Yes — I thought — we naturally take a too impatient view of the Art of our own time, since we can neither see the ends toward which it is almost blindly groping, nor the few perfected creations that will be left standing amidst the rubble of abortive effort. An age must always decry itself and extol its forbears. The unwritten history of every Art will show us that. Consider the novel — that most recent form of Art! Did not the age which followed Fielding lament the treachery of authors to the Picaresque tradition, complaining that they were not as Fielding and Smollett were? Be sure they did. Very slowly and in spite of opposition did the novel attain in this country the fulness of that biographical form achieved under Thackeray. Very slowly, and in face of condemnation, it has been losing that form in favour of a greater vividness which places before the reader’s brain, not historical statements, as it were, of motives and of facts, but word-paintings of things and persons, so chosen and arranged that the reader may see, as if at first hand, the spirit of Life at work before him. The new novel has as many bemoaners as the old novel had when it was new. It is no question of better or worse, but of differing forms — of change dictated by gradual suitability to the changing conditions of our social life, and to the ever fresh discoveries of craftsmen, in the intoxication of which, old and equally worthy craftsmanship is — by the way — too often for the moment mislaid. The vested interests of life favour the line of least resistance — disliking and revolting against disturbance; but one must always remember that a spurious glamour is inclined to gather around what is new. And, because of these two deflecting factors, those who break through old forms must well expect to be dead before the new forms they have unconsciously created have found their true level, high or low, in the world of Art. When a thing is new how shall it be judged? In the fluster of meeting novelty, we have even seen coherence attempting to bind together two personalities so fundamentally opposed as those of Ibsen and Bernard Shaw dramatists with hardly a quality in common; no identity of tradition, or belief; not the faintest resemblance in methods of construction or technique. Yet contemporary; estimate talks of them often in the same breath. They are new! It is enough. And others, as utterly unlike them both. They too are new. They have as yet no label of their own then put on some one else’s!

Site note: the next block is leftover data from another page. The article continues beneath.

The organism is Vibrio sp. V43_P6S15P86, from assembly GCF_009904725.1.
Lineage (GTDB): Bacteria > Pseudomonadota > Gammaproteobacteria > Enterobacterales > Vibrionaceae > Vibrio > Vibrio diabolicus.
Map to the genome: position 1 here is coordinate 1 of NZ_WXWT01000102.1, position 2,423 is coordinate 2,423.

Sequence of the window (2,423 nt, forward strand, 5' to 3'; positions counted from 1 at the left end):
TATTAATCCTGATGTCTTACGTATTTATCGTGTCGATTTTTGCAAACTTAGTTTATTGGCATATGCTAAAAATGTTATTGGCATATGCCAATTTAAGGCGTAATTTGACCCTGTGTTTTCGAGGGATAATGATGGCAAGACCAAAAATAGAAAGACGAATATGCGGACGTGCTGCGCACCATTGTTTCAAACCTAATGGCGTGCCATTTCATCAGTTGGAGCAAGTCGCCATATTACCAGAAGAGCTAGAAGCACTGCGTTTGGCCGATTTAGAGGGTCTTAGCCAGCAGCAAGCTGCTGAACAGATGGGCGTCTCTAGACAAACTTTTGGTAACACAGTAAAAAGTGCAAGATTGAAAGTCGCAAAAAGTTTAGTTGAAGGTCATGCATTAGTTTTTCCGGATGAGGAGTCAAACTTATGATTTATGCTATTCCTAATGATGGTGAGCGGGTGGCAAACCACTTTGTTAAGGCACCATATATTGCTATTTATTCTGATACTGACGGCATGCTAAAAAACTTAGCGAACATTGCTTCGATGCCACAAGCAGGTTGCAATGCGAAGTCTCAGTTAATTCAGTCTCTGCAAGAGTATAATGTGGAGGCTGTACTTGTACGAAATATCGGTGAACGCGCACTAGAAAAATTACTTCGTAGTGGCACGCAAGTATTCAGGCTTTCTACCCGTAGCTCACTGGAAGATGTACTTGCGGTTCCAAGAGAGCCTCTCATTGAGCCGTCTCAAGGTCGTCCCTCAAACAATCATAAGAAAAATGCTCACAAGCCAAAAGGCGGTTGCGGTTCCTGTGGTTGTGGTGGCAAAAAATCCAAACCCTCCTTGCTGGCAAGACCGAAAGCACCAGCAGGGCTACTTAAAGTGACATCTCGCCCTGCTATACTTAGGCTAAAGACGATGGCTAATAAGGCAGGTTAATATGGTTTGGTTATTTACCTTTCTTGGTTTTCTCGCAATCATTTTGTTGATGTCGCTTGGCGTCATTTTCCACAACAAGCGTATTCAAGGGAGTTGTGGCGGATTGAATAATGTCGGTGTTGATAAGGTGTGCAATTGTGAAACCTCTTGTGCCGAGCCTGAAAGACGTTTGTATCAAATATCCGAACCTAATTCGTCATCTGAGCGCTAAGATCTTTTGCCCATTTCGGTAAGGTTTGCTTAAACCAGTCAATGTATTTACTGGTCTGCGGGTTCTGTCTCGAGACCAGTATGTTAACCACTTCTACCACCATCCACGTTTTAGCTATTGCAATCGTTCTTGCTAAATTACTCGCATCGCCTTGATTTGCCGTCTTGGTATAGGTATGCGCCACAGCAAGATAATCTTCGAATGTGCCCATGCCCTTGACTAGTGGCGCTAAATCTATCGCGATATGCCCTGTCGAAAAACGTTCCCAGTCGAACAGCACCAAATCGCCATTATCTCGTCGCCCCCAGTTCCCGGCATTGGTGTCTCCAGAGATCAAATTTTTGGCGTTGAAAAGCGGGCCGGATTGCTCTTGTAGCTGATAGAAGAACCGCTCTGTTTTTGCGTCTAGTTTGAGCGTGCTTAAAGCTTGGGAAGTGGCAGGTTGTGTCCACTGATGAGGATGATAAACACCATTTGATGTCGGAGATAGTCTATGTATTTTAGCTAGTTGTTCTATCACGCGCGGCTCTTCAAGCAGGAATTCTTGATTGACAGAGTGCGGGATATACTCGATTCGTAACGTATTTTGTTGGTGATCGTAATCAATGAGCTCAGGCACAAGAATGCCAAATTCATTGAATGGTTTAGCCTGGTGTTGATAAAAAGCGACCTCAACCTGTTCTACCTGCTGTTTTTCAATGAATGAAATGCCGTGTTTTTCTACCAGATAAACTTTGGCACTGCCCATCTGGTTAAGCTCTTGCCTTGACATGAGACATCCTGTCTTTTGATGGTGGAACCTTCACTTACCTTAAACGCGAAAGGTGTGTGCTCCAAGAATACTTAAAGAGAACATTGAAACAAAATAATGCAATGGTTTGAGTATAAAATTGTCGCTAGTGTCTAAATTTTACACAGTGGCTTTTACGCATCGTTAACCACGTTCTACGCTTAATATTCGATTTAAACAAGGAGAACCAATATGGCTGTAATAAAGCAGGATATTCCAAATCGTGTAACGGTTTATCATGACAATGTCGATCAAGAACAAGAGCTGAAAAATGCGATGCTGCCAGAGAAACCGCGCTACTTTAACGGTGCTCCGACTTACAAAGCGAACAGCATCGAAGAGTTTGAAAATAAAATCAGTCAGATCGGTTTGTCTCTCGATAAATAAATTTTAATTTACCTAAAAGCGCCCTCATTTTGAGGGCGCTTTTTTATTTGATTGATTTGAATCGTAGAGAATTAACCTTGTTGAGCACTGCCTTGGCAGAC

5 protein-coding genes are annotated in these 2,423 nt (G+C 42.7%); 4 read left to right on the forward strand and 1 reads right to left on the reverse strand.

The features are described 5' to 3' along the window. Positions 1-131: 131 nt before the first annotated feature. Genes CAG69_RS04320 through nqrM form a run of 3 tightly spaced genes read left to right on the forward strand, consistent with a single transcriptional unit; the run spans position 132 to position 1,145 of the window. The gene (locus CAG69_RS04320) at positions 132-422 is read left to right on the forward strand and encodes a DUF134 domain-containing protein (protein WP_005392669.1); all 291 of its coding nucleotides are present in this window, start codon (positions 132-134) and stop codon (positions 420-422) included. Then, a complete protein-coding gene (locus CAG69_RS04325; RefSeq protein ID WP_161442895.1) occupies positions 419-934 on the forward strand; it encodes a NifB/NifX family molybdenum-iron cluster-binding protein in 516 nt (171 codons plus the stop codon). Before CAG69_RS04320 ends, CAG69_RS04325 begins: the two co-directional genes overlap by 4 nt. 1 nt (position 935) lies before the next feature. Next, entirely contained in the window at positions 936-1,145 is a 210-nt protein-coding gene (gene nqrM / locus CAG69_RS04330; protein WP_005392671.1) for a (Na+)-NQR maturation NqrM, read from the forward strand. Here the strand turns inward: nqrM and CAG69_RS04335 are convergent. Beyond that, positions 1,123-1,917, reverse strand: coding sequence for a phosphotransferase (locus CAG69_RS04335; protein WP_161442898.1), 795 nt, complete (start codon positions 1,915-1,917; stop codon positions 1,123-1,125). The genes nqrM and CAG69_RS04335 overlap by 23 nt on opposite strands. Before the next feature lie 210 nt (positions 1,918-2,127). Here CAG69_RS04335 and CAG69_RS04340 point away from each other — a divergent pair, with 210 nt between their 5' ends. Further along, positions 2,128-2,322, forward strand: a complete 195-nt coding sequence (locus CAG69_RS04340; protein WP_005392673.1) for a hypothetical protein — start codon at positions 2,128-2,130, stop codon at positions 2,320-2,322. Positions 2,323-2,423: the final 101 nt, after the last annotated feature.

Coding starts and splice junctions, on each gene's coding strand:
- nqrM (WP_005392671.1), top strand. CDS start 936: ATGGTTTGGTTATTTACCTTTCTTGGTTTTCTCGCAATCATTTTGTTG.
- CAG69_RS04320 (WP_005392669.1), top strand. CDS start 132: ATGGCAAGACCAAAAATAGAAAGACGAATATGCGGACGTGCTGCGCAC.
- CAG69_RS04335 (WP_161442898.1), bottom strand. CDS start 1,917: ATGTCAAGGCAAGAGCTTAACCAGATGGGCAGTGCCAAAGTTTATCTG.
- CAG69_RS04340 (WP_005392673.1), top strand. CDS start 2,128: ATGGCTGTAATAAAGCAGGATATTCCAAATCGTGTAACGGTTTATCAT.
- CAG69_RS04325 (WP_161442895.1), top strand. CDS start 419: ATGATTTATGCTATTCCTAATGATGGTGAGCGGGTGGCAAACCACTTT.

And so — I thought it must always be; for Time is essential to the proper placing and estimate of all Art. And is it not this feeling, that contemporary judgments are apt to turn out a little ludicrous, which has converted much criticism of late from judgment pronounced into impression recorded — recreative statement — a kind, in fact, of expression of the critic’s self, elicited through contemplation of a book, a play, a symphony, a picture? For this kind of criticism there has even recently been claimed an actual identity with creation. Esthetic judgment and creative power identical! That is a hard saying. For, however sympathetic one may feel toward this new criticism, however one may recognise that the recording of impression has a wider, more elastic, and more lasting value than the delivery of arbitrary judgment based on rigid laws of taste; however one may admit that it approaches the creative gift in so far as it demands the qualities of receptivity and reproduction — is there not still lacking to this “new” critic something of that thirsting spirit of discovery, which precedes the creation — hitherto so-called — of anything? Criticism, taste, aesthetic judgment, by the very nature of their task, wait till life has been focussed by the artists before they attempt to reproduce the image which that imprisoned fragment of life makes on the mirror of their minds. But a thing created springs from a germ unconsciously implanted by the direct impact of unfettered life on the whole range, of the creator’s temperament; and round the germ thus engendered, the creative artist — ever penetrating, discovering, selecting — goes on building cell on cell, gathered from a million little fresh impacts and visions. And to say that this is also exactly what the recreative critic does, is to say that the interpretative musician is creator in the same sense as is the composer of the music that he interprets. If, indeed, these processes be the same in kind, they are in degree so far apart that one would think the word creative unfortunately used of both. . . .